Since I’ve written about Apple for the Guardian in the past, they reached out and asked if I would again.
It’s now live on their site, and I wanted to point you at it and include a copy of what I wrote here:
Try to imagine today’s society if Steve didn’t exist. Can you? The Apple II. the Macintosh. The mouse. Making computers accessible to non-technical people in general. Reinventing the music industry with iPod and iTunes, over the express wishes of the industry. Beginning a similar reinvention of film and video. Revitalising animation with Pixar. Reinventing the personal communication industry with the iPhone. And most recently the iPad. He was a fundamental part of so many societal changes, any one of which would make most people’s careers.
I am who I am today because of Steve, through the companies and the products and the technologies he fostered; more importantly, because of the people he brought in and mentored who turned into people that mentored me. Because of the thinking and attitudes he promoted and inoculated that became key parts of what I’ve become. I’m the person I am because of Steve and what he did, the opportunities he created, and the attitudes and expectations he baked into those around him.
I almost ran over Steve once outside of Infinite Loop 1 as I was coming in for a meeting and he popped into the street without really looking, [iPod division chief] Jon Rubinstein and [iTunes chief] Eddy Cue in tow. He almost returned the favour once as he drove in to work as I was in the same crosswalk.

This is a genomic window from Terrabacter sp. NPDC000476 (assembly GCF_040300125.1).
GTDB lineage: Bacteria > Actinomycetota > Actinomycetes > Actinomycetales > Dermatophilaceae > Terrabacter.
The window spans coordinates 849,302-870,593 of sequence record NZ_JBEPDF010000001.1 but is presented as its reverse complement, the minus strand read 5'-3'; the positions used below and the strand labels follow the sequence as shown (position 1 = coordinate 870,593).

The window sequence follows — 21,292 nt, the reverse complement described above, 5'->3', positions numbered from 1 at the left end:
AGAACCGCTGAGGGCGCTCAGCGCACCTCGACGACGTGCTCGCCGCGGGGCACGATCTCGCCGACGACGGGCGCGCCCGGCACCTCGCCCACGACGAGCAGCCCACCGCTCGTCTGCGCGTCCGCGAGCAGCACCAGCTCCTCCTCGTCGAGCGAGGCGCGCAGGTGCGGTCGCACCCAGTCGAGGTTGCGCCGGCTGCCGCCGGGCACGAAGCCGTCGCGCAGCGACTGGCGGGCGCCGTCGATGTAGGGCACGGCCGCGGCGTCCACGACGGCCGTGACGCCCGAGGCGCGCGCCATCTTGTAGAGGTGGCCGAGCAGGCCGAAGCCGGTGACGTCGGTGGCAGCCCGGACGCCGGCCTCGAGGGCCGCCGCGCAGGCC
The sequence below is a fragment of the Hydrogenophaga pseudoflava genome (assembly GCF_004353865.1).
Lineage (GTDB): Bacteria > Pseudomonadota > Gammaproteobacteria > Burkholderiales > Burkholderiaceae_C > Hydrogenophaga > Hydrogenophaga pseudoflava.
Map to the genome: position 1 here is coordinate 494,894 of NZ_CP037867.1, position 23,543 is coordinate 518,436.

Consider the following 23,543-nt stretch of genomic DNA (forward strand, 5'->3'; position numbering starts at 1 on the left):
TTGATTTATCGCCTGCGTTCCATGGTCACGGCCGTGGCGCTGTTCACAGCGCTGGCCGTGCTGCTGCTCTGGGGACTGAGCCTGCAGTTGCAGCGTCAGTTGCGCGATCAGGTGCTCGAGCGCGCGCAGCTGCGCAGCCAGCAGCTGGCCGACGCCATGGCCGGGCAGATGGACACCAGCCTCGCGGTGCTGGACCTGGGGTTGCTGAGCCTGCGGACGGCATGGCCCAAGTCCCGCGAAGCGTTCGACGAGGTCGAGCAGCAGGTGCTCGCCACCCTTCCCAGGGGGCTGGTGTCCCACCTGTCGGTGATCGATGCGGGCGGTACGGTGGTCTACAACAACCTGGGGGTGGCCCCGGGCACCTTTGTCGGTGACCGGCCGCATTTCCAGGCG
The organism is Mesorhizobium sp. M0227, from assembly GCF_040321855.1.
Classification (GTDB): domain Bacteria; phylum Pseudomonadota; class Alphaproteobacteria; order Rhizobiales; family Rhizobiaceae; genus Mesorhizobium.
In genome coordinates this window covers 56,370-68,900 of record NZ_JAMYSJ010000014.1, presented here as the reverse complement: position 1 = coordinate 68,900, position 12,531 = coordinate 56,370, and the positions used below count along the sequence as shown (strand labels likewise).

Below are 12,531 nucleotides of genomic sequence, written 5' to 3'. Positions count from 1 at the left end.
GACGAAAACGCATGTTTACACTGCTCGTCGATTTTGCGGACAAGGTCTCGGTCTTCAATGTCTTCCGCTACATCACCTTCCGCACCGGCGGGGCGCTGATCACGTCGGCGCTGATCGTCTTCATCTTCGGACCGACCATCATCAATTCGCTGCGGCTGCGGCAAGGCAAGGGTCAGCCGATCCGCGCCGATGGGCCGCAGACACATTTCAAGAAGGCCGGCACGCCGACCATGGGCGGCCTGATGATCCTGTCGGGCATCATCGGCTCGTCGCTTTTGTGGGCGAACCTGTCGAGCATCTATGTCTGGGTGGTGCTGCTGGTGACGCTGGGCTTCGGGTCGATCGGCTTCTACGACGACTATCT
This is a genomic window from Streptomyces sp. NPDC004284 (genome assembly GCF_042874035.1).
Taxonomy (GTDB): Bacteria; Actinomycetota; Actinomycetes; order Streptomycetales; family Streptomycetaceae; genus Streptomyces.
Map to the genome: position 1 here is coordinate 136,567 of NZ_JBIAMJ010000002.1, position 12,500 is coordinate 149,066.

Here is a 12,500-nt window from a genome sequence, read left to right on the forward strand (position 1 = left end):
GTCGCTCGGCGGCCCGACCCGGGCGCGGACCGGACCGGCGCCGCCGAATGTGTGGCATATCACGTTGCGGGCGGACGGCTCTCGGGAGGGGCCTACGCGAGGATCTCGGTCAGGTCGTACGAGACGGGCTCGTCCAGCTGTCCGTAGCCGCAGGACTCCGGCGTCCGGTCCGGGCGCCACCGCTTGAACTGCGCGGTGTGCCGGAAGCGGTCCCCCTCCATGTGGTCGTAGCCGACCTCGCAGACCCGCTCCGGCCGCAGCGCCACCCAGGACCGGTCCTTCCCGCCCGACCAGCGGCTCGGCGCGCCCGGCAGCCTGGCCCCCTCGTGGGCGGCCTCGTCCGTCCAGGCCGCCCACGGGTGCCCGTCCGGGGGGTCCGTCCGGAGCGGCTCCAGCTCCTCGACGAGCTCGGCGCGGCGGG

Steve could be a tough and very intimidating person, but as much as he demanded of others, he demanded more of himself. He was involved in one of my projects at Apple, and I used to watch the team scramble as Steve reviewed ad copy hours before a launch and mark up changes. He was that involved in the details, and he was always right.
Now Steve has left us, but his memory and his legacy live on, and they will continue to drive and shape the world we live in for years to come. Nobody can replaceÂ Steve Jobs â€“ he was unique. Each of us can choose to do something to fill a small part of the void he’s left. If we do, we will help fulfil the legacy he started in trying to make the world better for all of us. I am a better person for having lived under his influence, and I can never pay that back, but I can try to carry that forward in his